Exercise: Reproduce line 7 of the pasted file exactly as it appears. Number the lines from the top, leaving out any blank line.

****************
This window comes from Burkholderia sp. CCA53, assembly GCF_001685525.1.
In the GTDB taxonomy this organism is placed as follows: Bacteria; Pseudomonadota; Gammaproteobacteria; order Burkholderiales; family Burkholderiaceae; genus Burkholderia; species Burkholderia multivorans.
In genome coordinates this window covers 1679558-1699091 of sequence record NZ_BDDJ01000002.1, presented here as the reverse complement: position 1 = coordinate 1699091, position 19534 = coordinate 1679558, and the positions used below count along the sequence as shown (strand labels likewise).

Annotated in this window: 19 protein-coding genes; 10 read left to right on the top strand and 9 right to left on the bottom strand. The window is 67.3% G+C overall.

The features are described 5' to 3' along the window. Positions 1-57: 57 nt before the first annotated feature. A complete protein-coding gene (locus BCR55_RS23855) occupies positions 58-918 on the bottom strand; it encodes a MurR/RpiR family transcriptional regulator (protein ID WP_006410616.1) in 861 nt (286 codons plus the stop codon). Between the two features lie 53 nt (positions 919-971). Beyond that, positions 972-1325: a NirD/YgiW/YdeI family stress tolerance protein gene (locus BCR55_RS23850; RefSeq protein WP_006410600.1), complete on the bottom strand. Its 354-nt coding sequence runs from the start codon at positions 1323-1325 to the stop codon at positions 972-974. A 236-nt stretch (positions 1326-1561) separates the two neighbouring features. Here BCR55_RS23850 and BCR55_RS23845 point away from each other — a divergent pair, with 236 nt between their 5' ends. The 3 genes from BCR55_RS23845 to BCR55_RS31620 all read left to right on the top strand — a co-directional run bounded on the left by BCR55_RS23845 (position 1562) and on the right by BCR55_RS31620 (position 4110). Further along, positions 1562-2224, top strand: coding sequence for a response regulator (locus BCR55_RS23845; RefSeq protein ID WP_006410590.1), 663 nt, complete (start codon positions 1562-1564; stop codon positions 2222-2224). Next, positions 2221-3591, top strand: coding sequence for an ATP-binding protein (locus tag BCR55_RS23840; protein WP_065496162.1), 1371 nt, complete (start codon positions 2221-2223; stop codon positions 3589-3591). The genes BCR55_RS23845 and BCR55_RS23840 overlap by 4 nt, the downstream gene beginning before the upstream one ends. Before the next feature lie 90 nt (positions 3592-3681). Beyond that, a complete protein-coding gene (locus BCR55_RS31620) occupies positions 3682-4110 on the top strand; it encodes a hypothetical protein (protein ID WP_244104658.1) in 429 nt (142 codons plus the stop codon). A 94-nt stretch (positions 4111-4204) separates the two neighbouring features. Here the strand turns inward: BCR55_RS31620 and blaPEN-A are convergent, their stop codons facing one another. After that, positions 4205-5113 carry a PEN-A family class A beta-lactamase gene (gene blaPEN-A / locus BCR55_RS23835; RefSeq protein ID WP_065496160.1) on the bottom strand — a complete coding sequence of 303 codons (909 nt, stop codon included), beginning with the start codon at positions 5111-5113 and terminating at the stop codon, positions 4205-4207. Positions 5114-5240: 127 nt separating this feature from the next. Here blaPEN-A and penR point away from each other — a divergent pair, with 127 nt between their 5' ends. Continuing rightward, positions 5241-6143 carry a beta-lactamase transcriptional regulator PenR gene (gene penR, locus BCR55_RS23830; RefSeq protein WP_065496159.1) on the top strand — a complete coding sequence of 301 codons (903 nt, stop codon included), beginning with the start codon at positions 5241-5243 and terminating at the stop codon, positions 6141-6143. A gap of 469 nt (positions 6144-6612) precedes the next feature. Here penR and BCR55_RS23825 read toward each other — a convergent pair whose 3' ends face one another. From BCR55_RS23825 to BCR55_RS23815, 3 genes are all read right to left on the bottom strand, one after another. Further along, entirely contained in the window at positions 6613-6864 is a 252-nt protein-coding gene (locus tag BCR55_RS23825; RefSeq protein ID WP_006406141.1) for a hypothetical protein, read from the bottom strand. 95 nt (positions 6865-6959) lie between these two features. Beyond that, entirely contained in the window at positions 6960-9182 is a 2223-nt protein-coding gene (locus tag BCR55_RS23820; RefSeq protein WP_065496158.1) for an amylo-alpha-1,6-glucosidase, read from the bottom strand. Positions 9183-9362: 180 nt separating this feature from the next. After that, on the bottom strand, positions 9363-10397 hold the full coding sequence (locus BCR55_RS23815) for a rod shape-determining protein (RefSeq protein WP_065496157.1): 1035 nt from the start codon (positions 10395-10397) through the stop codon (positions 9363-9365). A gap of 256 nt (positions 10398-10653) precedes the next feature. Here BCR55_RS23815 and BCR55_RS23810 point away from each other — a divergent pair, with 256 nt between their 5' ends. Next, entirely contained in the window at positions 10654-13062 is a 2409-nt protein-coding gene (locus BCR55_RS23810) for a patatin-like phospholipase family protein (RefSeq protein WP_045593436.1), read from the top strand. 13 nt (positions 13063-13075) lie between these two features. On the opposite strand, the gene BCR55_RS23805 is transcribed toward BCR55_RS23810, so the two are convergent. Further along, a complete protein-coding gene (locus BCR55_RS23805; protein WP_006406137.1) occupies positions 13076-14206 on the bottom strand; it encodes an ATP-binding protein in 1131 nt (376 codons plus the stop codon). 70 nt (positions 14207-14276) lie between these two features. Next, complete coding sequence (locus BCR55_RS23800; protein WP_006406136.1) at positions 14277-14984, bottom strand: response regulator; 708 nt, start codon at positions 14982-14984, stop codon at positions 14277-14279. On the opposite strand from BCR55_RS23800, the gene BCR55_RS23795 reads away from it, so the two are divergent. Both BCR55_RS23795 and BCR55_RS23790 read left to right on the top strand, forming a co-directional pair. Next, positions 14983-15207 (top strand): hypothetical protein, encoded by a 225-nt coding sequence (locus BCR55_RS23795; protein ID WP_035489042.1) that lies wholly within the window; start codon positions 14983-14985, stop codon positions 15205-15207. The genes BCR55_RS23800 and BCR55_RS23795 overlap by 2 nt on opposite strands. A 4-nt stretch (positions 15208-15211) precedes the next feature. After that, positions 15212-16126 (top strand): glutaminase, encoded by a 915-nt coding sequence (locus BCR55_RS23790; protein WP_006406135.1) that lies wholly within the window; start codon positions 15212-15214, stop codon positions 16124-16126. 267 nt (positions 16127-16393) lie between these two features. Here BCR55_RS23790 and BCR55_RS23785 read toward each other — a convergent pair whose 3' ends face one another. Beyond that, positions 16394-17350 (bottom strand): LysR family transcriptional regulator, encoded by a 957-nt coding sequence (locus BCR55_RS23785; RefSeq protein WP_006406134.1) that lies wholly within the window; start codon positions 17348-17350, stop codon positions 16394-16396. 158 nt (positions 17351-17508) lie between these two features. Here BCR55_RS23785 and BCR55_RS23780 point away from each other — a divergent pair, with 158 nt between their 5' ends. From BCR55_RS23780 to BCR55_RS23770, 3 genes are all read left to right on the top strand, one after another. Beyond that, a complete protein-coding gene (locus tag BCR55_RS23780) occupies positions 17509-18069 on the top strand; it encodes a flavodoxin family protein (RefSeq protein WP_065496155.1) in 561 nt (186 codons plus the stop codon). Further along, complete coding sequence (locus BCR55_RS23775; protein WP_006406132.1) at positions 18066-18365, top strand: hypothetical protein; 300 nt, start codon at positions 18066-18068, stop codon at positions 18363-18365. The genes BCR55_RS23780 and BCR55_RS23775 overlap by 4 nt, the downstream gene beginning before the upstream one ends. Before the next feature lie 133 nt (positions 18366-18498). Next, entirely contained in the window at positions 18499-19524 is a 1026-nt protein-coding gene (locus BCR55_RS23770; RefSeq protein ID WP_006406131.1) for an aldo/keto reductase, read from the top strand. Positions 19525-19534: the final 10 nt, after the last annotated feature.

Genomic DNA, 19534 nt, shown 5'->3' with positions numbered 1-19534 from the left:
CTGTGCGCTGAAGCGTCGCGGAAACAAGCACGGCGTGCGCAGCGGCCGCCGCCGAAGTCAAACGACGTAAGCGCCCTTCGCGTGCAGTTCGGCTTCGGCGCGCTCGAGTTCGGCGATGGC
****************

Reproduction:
CTGTGCGCTGAAGCGTCGCGGAAACAAGCACGGCGTGCGCAGCGGCCGCCGCCGAAGTCAAACGACGTAAGCGCCCTTCGCGTGCAGTTCGGCTTCGGCGCGCTCGAGTTCGGCGATGGC